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NYT Criticized Over Fawning Profile of Rashida Tlaib

The New York Times is being criticized over its fawning profile of Representative Rashida Tlaib (D-MI) that will be published in its Sunday magazine.

The lengthy profile, which was first published on March 3, stated that “Tlaib has been criticized, sometimes viciously, by Republicans and pro-Israel Democrats for calling Israel an ‘apartheid regime,’ and for her support of the Boycott, Divestment and Sanctions movement, which aims to end military occupation by exerting economic pressure on Israel” and she has been accused of being antisemitic over ‘her criticism of Israeli policies.’” The article goes onto describe her rise to Congress and how she, as a child, played with Israeli settlers’ children when visiting her grandmother in the West Bank, so she sees “the humanity of people on both sides” of the conflict. The article later claims that the American Jewish community “has begun to fracture” over support for Israel, citing a Jewish Electorate Institute poll saying that “43 percent of Jewish voters under 40 say that Israeli treatment of Palestinians is comparable to racism in the United States, versus 27 percent of those over 64.” The article says there was a “shift” in bipartisan support for Israel after “social media was flooded with testimonials and videos of Israeli airstrikes, which killed nearly 1,500 Palestinian civilians” during the 2014 Gaza War.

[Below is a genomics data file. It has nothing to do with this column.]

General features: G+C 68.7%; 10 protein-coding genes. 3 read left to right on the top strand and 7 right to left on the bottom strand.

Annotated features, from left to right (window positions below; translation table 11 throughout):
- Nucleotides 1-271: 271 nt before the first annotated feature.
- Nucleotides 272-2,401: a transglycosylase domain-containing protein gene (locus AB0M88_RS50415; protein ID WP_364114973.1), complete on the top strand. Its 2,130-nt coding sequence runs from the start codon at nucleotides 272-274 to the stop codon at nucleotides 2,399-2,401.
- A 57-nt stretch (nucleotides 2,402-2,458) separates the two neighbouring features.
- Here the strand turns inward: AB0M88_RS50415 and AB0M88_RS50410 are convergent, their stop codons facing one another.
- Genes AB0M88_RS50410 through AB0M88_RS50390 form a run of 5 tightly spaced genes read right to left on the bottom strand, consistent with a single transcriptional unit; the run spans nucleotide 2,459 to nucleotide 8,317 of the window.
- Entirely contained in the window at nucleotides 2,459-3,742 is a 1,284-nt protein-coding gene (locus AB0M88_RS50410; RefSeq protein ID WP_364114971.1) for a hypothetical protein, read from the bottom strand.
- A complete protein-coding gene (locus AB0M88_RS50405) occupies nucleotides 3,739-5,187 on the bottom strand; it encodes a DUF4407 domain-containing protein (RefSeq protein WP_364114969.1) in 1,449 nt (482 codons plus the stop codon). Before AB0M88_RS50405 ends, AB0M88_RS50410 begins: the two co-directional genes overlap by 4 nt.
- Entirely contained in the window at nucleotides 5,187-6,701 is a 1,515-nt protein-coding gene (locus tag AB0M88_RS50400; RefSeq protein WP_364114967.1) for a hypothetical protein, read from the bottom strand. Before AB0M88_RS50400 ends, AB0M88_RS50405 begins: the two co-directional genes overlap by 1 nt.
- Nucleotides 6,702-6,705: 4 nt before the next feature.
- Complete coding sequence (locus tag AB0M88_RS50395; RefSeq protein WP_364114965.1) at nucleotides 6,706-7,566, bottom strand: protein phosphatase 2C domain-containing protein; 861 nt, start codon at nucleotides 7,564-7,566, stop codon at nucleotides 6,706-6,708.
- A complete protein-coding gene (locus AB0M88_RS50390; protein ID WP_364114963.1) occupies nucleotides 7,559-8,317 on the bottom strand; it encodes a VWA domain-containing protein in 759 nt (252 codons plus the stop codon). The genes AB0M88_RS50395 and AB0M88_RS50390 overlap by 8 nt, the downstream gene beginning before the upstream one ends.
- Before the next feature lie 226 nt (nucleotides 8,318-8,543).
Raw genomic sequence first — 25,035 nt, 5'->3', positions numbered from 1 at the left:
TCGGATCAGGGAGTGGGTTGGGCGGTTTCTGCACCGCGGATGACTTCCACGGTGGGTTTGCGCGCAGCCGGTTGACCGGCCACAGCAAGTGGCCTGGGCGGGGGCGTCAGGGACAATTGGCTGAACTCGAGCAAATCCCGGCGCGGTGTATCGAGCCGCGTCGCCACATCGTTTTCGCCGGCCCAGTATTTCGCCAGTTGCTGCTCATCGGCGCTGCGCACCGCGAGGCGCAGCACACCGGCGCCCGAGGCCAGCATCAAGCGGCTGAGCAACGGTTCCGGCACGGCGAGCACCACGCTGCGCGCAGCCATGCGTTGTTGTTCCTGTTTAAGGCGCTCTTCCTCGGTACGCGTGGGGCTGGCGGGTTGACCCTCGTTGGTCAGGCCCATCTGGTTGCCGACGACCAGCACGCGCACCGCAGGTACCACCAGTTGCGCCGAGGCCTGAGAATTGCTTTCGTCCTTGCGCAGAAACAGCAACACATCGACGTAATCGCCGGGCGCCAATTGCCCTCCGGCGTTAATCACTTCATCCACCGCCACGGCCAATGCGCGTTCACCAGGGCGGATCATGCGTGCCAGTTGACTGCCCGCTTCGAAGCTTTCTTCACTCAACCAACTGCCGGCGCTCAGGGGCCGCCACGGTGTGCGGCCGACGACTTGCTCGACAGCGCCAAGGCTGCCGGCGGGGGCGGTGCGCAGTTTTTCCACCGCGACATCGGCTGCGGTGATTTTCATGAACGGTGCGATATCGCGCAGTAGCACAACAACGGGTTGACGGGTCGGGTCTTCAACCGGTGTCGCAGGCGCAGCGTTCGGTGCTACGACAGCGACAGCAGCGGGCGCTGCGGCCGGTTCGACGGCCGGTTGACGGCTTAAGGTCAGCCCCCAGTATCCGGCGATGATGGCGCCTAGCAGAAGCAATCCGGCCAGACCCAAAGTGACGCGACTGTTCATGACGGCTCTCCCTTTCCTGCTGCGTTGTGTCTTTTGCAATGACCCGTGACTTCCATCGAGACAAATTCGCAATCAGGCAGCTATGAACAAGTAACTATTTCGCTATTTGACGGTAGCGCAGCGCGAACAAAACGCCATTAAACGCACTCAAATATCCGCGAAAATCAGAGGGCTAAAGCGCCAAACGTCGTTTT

Daily Wire Editor Emeritus Ben Shapiro tweeted, “This piece is a cornucopia of lies, including the anti-Semitic lie that Israel targets civilians. But that’s no shock. It’s the NYT, which has been pushing this garbage for decades.”

Stop Antisemitism Executive Director Liora Rez said in a statement to the Journal, “Rashida Tlaib claims she’s not antisemitic yet holds Jews and the Jewish nation to standards unlike no one else. Rashida Tlaib claims people only see her as a Palestinian but her social media accounts obsessively focus on the Israel/Palestinian conflict. Rashida Tlaib claims she cares about her family in the ‘West Bank’ but refused to travel to Israel to actually see them. For the New York Times to misrepresent Tlaib’s true anti-Jewish nature is a grave injustice.”

Writer Lilac Sigan tweeted that the Times profile portrays Tlaib as “heroic” and says that she has been called antisemitic, “but fails to explain the reason or magnitude of her hateful stand.” “The marginal fact that Tlaib and this story keep avoiding, is that Palestinian rights are mostly trampled on by Palestinian leadership,” she wrote. “Not by Israel. Therefore focusing on Israel as the major problem of the Palestinians its actually antisemitic.”

Sigan also noted that Palestinians born in Syria and Lebanon are “2nd class citizens” and that the profile wrongly refers to the West Bank as being Palestinian land prior to the Six Day War. “The area was under Turkish rule for 400 years, then under British rule, then captured by Jordan [and] Egypt in 48,” she wrote. “Israel captured it from the capturers when Jordan [and] Egypt tried to annihilate us in 67. [Palestinians] deserve self definition, but the truth is this was never Palestinian land. Why casually change historical facts? The complexity is that the land is no-one’s, the people want self definition, and their leadership strives to erase Israel.”